Together in Ethnographic Dreams

Last week over 300 UK museums joined forces on Twitter to celebrate Museums Week. It was a roaring success with innumerable museum experiences, challenges, memories, selfies and questions flooding Twitter. I found one particular question I was asked both stimulating and challenging in equal measure:

As a curator I am constantly inspired by the objects and people I work with, and this in turn stimulates countless exhibition ideas. To pick any single exhibition idea would be like testifying to having a single object of interest, impossible! However, over the past several months I have found myself increasingly intrigued by an ethnographic aesthetic embedded in popular music videos. This aesthetic is one based on a popular understanding of ethnic, namely tribal and non-western. My answer therefore was an exhibition on this very phenomenon, and included a link to this sublime video:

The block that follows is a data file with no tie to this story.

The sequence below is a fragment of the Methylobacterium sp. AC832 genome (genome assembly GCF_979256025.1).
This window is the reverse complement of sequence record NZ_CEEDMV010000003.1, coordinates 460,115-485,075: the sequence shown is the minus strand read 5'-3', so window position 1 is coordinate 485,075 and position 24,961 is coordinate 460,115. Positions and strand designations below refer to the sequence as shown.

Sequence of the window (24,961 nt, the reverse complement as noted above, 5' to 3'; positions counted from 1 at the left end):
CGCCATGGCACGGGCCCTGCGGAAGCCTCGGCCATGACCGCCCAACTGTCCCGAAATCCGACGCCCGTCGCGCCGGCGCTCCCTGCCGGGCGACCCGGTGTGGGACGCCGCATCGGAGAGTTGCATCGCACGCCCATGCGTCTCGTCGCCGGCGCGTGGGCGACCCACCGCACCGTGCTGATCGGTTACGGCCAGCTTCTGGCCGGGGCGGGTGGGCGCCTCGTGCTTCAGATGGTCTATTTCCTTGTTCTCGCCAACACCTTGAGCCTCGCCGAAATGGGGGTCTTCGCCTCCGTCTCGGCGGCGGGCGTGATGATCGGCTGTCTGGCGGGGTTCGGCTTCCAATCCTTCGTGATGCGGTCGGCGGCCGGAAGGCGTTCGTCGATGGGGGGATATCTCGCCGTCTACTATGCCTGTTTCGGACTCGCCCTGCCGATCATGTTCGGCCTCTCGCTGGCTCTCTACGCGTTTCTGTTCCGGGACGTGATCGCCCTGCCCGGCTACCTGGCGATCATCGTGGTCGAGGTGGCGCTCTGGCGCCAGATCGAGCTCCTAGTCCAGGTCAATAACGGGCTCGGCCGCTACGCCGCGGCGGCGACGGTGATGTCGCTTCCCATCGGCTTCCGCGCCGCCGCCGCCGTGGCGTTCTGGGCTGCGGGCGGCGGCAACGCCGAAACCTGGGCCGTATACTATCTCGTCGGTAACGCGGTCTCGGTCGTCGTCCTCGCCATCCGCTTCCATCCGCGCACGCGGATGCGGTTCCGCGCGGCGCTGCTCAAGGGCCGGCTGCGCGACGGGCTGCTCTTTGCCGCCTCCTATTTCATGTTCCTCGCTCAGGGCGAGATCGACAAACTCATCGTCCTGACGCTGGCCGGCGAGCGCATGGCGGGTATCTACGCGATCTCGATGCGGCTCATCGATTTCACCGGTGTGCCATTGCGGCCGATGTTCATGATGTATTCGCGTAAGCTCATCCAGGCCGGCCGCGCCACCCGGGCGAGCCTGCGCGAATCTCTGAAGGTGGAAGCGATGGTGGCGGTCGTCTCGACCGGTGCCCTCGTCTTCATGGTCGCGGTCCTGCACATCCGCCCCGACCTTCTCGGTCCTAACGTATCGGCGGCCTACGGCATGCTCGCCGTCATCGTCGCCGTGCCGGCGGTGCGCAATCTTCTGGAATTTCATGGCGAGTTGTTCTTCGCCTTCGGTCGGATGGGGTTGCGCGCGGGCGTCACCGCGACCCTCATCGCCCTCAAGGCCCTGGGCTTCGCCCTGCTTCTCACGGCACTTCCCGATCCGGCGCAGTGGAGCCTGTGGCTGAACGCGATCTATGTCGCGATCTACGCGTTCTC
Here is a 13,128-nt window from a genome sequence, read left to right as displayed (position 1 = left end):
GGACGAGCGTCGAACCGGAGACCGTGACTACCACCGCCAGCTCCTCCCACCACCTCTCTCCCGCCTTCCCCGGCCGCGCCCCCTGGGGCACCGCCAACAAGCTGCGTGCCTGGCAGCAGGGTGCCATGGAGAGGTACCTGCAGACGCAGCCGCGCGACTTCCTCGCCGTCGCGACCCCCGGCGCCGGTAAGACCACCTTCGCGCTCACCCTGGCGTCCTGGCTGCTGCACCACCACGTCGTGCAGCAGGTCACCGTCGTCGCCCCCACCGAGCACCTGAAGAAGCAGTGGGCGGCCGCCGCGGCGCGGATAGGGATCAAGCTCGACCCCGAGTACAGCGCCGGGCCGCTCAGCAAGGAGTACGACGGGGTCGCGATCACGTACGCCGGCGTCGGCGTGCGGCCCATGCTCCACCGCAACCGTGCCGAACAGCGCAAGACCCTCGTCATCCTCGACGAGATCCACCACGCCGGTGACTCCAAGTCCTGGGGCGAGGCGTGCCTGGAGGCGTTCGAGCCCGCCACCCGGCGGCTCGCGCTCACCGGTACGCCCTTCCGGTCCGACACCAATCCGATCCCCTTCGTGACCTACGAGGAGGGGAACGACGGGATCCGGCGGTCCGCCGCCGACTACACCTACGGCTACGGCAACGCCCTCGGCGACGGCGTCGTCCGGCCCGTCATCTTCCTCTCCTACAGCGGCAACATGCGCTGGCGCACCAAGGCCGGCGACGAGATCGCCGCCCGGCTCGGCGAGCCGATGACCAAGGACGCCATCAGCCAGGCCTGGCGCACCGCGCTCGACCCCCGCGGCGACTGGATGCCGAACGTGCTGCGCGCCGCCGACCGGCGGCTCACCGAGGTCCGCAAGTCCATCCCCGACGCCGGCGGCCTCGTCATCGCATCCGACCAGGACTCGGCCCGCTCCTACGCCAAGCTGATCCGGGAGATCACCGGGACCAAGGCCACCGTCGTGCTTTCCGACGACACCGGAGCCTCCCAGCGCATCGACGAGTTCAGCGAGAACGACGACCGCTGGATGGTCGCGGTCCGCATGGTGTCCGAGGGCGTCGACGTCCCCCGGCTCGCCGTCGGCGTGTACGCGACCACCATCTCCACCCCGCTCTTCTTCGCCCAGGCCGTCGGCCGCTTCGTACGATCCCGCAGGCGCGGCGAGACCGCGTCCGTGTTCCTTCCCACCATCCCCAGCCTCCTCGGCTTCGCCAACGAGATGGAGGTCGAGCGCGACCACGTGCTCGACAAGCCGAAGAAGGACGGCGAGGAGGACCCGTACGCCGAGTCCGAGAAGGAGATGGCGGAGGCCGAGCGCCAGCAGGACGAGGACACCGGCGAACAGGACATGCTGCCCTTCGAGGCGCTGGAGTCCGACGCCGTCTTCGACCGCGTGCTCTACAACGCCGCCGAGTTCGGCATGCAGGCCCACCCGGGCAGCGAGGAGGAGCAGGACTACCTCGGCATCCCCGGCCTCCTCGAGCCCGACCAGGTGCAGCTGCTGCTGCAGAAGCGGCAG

Acapella was directed by British team photographer John Waddell and musical director Chris Cottam. Kelis assumes the role of a variegated matriarch lambent in bead, feather, and face-paint as she straddles rainforest and desert with mesmerising ferocity. This is one of a pantheon of contemporary music videos to indulge ethnographically:

Of course this is nothing new, popular culture has for generations consumed and reconstructed the ethnographic in film, fashion and music. There does, however, seem to be a yearning, maybe a as consequence of increasing globalisation, for an escape to a 21st century imagined ethnographic simplicity. Around the world people are increasingly trying to reconnect culturally, whether it’s Mexicans and their Aztec ancestors or Britons and Druids. In this pursuit both music videos and museums play an extraordinarily influential role, both tangibly and intangibly.

 

 

 

 

 

 

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